22-Year-Old Finds Cheap Tickets Using Airline Routing Flaw

A young New York City computer whiz developed a website that helps people buy cheap airline tickets to the delight of Bruce Levenson. But United Airlines and Orbitz cry foul and plan to sue him. United and Orbitz filed a civil lawsuit last month against Aktarer Zaman, the founder of the website Skiplagged.com. Zaman’s website helps people find flights using a strategy called “hidden city” ticketing.

The idea only works if the traveler books a one-way ticket and has no bags to check. Here’s how it works: You buy a ticket that has a layover at your actual destination. Let’s say you want to fly from New York to San Francisco. But you book a flight from New York to Lake Tahoe with a stopover in SFO. You get off in San Francisco without taking the last leg of the trip. You save the cost of flying from San Francisco to Lake Tahoe.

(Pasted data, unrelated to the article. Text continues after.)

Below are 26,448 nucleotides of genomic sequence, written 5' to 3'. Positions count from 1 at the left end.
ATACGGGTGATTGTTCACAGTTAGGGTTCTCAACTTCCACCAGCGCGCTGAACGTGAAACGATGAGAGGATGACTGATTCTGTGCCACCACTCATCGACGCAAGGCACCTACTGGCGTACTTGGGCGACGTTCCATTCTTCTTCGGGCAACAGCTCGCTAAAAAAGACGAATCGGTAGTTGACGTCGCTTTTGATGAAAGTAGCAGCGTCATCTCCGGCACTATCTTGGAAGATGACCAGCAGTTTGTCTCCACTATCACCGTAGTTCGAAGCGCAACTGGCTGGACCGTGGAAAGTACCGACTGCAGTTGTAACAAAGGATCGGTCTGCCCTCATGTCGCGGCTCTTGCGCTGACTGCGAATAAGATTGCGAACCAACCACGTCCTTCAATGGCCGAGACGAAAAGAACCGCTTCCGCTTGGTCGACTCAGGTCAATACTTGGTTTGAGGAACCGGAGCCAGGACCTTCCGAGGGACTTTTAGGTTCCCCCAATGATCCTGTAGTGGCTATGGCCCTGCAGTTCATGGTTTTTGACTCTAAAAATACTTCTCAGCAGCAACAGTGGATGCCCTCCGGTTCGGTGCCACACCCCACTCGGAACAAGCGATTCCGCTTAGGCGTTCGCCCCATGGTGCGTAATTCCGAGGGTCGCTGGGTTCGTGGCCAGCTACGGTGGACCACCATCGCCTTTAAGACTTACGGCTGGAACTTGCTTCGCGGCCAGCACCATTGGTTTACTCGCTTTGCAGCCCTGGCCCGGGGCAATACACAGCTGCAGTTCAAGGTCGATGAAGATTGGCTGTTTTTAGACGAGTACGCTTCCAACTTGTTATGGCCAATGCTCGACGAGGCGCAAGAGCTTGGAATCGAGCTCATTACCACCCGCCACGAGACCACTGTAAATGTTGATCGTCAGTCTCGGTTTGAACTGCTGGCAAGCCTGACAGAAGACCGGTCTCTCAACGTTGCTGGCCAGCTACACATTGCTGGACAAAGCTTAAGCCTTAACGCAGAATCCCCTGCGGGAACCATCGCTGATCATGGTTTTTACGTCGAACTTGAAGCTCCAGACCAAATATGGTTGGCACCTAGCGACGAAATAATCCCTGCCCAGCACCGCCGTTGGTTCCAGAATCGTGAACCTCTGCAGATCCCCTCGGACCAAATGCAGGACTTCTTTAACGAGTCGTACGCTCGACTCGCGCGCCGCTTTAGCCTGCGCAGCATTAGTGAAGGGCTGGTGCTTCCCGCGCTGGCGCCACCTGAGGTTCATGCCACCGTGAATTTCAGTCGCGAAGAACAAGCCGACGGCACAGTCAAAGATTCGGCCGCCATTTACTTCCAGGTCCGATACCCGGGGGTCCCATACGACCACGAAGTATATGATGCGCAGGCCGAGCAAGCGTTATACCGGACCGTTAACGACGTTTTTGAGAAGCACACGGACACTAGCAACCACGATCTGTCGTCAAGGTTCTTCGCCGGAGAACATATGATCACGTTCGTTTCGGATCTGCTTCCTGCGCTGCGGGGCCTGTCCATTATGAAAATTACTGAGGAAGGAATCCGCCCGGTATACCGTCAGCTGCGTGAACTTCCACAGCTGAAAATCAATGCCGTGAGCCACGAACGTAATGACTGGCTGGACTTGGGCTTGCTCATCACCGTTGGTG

Hidden city ticketing is not new. Savvy business travelers have used this strategy from time to time. But those layover trips are not always available. Zaman said he was expecting a legal battle, but believes he has done nothing wrong. The airlines have known for years that this trick to save money was a flaw in their system. At one time, American ticket agents were trained to help travelers find hidden city fares.